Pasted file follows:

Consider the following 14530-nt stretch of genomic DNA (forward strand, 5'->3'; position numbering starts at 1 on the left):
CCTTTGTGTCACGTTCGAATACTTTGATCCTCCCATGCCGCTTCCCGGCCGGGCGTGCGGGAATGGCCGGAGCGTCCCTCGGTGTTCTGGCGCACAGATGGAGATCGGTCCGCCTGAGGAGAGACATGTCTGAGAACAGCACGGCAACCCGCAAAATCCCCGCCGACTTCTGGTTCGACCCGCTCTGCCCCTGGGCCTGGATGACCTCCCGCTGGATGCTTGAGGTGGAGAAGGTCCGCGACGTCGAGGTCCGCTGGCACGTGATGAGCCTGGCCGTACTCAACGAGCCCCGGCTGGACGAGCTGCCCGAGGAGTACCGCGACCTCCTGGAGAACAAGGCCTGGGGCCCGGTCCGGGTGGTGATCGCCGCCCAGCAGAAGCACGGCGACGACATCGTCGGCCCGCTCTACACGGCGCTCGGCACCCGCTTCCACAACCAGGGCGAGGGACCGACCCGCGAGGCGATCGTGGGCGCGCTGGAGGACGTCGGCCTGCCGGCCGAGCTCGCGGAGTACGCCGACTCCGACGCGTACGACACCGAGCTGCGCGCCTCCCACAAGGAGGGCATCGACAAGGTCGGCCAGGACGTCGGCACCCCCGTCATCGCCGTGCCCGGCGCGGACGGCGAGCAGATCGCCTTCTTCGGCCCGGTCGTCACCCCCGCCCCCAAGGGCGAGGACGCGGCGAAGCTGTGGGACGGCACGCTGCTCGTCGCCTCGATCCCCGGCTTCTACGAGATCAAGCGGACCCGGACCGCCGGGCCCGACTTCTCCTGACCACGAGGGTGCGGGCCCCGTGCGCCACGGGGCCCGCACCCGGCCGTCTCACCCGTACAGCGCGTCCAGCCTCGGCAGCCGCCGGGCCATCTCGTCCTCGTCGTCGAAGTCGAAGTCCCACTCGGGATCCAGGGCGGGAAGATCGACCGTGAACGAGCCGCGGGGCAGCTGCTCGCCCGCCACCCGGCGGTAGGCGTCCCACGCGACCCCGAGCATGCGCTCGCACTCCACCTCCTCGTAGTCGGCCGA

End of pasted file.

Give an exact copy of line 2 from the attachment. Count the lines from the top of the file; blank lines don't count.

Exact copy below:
CCTTTGTGTCACGTTCGAATACTTTGATCCTCCCATGCCGCTTCCCGGCCGGGCGTGCGGGAATGGCCGGAGCGTCCCTCGGTGTTCTGGCGCACAGATGGAGATCGGTCCGCCTGAGGAGAGACATGTCTGAGAACAGCACGGCAACCCGCAAAATCCCCGCCGACTTCTGGTTCGACCCGCTCTGCCCCTGGGCCTGGATGACCTCCCGCTGGATGCTTGAGGTGGAGAAGGTCCGCGACGTCGAGGTCCGCTGGCACGTGATGAGCCTGGCCGTACTCAACGAGCCCCGGCTGGACGAGCTGCCCGAGGAGTACCGCGACCTCCTGGAGAACAAGGCCTGGGGCCCGGTCCGGGTGGTGATCGCCGCCCAGCAGAAGCACGGCGACGACATCGTCGGCCCGCTCTACACGGCGCTCGGCACCCGCTTCCACAACCAGGGCGAGGGACCGACCCGCGAGGCGATCGTGGGCGCGCTGGAGGACGTCGGCCTGCCGGCCGAGCTCGCGGAGTACGCCGACTCCGACGCGTACGACACCGAGCTGCGCGCCTCCCACAAGGAGGGCATCGACAAGGTCGGCCAGGACGTCGGCACCCCCGTCATCGCCGTGCCCGGCGCGGACGGCGAGCAGATCGCCTTCTTCGGCCCGGTCGTCACCCCCGCCCCCAAGGGCGAGGACGCGGCGAAGCTGTGGGACGGCACGCTGCTCGTCGCCTCGATCCCCGGCTTCTACGAGATCAAGCGGACCCGGACCGCCGGGCCCGACTTCTCCTGACCACGAGGGTGCGGGCCCCGTGCGCCACGGGGCCCGCACCCGGCCGTCTCACCCGTACAGCGCGTCCAGCCTCGGCAGCCGCCGGGCCATCTCGTCCTCGTCGTCGAAGTCGAAGTCCCACTCGGGATCCAGGGCGGGAAGATCGACCGTGAACGAGCCGCGGGGCAGCTGCTCGCCCGCCACCCGGCGGTAGGCGTCCCACGCGACCCCGAGCATGCGCTCGCACTCCACCTCCTCGTAGTCGGCCGA